Space Category Proposal

The following was my letter to the IPMS/USA National Contest Committee proposing revisions to the Space and Science Fiction categories. It was sent out around October 1998, and by the end of the year I got their reply. They picked up several of my ideas, but at least one key suggestion was left on the table. In any event, this letter led to a list of category guidelines that I distributed at the Convention.

To the IPMS National Contest Committee,

After much thought, review of prior experiences, and discussion amongst the space modeling community, I would like to make some proposals regarding the Space and Science Fiction contest categories. My goal is to clarify the rules and revise the categories to correct some of the confusion we have had over the last few years.

This memo includes three things:
- Proposal for a new "Unpiloted Military Aircraft and Missiles" category
- A revision of the definition of "Missiles" to accommodate this new category
- A set of guidelines for judges to use in placing space related entries in the proper category.

The specific recommendations are presented first, followed by some discussion and commentary.


There is a paragraph in the rules about missiles. It now reads:

8. MISSILES. All vehicle-carried missiles will be placed in the Armor division. All missiles in flight attitude or on landing gear will be entered in the proper aircraft category. Missiles used in space research which originated as military vehicles (e.g., Atlas/Centaur or Mercury/Redstone) will be placed in the Spacecraft category.

I propose we add a new category for military missiles and rockets. It would be called: "Unpiloted Military Aircraft and Missiles" (henceforth abbreviated as UMAM) and could either be part or the Aircraft (preferable) or Space divisions. I would then propose the following wording for the rules:

8. MISSILES. All vehicle-carried missiles where the carrier vehicle (assumed to be a surface vehicle) is a substantial fraction of the model will be placed in the Armor division. All other missiles, rockets, and unmanned aircraft in military markings or carrying a warhead or military reconnaissance payload will be entered in the "Unpiloted Military Aircraft and Missiles" category. Any such vehicle with military markings but used in space research or as a space booster will be placed in the "Real Spacecraft and Vehicles" category.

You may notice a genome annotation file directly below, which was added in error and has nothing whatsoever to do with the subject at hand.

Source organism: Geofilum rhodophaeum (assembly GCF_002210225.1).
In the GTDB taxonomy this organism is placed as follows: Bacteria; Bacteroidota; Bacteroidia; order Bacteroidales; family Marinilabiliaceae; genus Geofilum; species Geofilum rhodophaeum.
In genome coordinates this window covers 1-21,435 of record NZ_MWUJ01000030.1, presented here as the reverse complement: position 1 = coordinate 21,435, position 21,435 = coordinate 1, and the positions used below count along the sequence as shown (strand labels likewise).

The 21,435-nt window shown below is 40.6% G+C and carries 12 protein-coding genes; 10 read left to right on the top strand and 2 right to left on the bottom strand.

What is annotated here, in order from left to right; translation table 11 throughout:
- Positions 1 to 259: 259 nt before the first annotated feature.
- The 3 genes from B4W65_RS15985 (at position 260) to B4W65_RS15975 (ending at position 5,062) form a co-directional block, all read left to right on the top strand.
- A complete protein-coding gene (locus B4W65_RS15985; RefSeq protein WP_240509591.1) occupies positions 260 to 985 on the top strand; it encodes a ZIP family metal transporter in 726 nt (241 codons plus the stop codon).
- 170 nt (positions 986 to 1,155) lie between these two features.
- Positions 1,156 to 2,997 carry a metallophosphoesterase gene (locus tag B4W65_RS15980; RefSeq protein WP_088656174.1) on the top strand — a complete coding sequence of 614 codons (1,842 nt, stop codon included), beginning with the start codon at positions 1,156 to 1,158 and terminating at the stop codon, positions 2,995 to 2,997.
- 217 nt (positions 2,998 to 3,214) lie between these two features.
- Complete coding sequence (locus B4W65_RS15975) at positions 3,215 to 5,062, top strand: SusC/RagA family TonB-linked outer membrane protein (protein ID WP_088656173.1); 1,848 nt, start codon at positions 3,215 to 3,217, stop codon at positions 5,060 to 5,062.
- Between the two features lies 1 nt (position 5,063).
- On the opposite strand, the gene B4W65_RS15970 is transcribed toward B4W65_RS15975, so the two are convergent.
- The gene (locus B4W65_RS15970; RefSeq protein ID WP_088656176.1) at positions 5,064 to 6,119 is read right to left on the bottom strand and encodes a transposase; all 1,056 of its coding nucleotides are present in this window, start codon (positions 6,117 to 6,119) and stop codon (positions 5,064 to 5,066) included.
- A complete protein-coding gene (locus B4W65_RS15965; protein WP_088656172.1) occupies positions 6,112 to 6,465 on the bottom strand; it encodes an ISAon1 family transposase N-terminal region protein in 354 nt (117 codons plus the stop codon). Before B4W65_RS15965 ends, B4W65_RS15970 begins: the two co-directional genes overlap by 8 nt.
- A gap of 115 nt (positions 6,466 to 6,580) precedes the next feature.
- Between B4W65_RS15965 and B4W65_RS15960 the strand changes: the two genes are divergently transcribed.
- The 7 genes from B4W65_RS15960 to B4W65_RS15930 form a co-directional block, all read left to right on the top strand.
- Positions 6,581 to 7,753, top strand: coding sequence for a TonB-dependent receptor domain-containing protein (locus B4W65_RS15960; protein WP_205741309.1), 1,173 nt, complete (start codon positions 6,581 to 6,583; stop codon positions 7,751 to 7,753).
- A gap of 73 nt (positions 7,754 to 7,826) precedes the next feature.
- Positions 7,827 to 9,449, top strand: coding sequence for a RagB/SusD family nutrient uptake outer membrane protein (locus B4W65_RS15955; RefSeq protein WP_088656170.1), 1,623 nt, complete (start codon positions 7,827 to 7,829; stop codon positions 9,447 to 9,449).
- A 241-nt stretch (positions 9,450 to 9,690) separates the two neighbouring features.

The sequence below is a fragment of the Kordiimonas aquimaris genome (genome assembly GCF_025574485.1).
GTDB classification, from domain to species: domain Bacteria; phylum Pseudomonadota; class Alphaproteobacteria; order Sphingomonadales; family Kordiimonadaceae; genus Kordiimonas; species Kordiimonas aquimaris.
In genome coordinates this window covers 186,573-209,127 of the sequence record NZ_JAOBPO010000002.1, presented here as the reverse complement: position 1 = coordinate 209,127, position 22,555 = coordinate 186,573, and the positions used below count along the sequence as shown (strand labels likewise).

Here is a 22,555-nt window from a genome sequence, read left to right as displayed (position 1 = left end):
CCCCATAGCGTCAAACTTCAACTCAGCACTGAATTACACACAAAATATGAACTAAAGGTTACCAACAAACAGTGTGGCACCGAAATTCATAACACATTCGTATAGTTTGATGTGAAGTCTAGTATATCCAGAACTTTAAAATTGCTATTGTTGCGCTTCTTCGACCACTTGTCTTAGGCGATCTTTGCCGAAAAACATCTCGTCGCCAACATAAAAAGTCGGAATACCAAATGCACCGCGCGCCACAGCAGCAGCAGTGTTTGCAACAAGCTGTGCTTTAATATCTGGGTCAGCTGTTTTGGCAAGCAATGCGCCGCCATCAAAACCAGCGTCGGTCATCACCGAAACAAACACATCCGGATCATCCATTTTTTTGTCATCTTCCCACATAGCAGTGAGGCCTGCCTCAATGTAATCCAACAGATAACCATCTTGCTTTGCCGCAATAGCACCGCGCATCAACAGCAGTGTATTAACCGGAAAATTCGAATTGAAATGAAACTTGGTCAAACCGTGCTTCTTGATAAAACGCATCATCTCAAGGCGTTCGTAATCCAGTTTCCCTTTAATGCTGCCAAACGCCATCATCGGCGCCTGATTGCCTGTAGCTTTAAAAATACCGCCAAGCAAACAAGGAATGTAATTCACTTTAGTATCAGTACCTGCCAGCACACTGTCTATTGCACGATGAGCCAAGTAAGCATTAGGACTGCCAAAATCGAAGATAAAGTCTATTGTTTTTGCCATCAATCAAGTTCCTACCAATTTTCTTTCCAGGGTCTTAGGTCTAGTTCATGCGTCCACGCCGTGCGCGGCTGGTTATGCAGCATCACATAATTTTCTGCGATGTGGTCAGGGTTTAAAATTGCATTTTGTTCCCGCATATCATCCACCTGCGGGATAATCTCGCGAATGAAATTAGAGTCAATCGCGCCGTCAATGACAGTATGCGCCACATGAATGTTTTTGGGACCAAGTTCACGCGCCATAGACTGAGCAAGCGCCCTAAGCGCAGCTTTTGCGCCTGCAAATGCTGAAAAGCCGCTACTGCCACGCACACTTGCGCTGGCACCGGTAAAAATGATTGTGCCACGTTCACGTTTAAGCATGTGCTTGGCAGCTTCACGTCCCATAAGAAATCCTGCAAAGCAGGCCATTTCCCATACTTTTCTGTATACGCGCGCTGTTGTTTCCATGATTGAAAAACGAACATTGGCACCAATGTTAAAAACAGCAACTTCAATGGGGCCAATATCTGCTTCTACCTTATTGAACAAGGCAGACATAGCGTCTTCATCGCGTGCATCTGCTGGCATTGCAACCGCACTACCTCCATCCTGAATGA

This makes the criteria either the payload (first) or markings (second), and allows an Atlas rocket in Air Force markings to be entered in Real Space as long as it is being used as a space launcher. The parenthetical remark about surface-based vehicles makes it clear that we are not talking about an F-14 with Phoenix missiles. This puts unmanned reconnaissance drones (no warhead) in the military category. It also puts anti-aircraft batteries (Honest John, Hawk) into category 223, Artillery. Note that there is now the following terminology used in the category listing:

"Artillery, all eras, towed (includes missile carriers and all scales of railroad guns)"

I think the wording can stand because of the use of the word 'carriers'.


Note that obvious items (Apollo, Mir, Mercury-Redstone, etc.) are not listed. This list is intended to help clarify borderline entries.

 Model  Category  Basis  Note
Any Shuttle Orbiter or stack Real Space Type 1.
Orbiter on 747 Civilian Aircraft Type 1.
X-15 Aircraft Judging 2.
Winged military missiles
    (Snark, Regulus, Honest John. etc.)
UMAM Type 3.
V-2 and military variants UMAM Markings 4.
X-planes     5.
  X-1, -2, -3, -4, -5, -13, -14, -15, -18, -19, -21, -22, -24, -25, -26, -28, -29, -31 (plus newer JSF concepts I've lost track of) Aircraft Type  
  X-7, -9, -10, -11, -12, -17 Missiles (UMAM) Type  
  X-8, -20, -23, -30, -33 Real Space Type  
Any real space launcher Real Space Type  
Sanger spaceplane Real Space Type 6.
Manned V-2 (A-9) Hypothetical Judging 6A.
Research V-2 Real Space Type  
Astronaut in space suit Figures Type 7.
Lunar rover w/astronauts walking on a moonscape Misc. dioramas Diorama rule 8.
Lunar rover w/astronauts seated in rover on a moonscape Real Space Diorama rule 8.
Sounding rockets
    (Aerobee, etc.)
Real Space Type, payload  
Titan ICBM UMAM Payload, markings  


1. A Shuttle Orbiter is more like an F-104 than an Apollo Lunar Module. So purely from a judge's point of view, shouldn't Orbiters go in some kind of aircraft category? What if the payload bay is opened and a satellite is exposed? If the entry is the whole STS stack (with boosters and tank), then there is no question it goes in Real Space. Again, we are stuck with an inconsistency. If we categorize by judging standards, Orbiters go with aircraft. If we use type as the criterion, then it goes in Space. But by that basis, X-15s could go in either one (you then argue if an X-15 is more of an airplane or space vehicle). So my view is any Shuttle goes in Real Space, while X-15s go in Aircraft.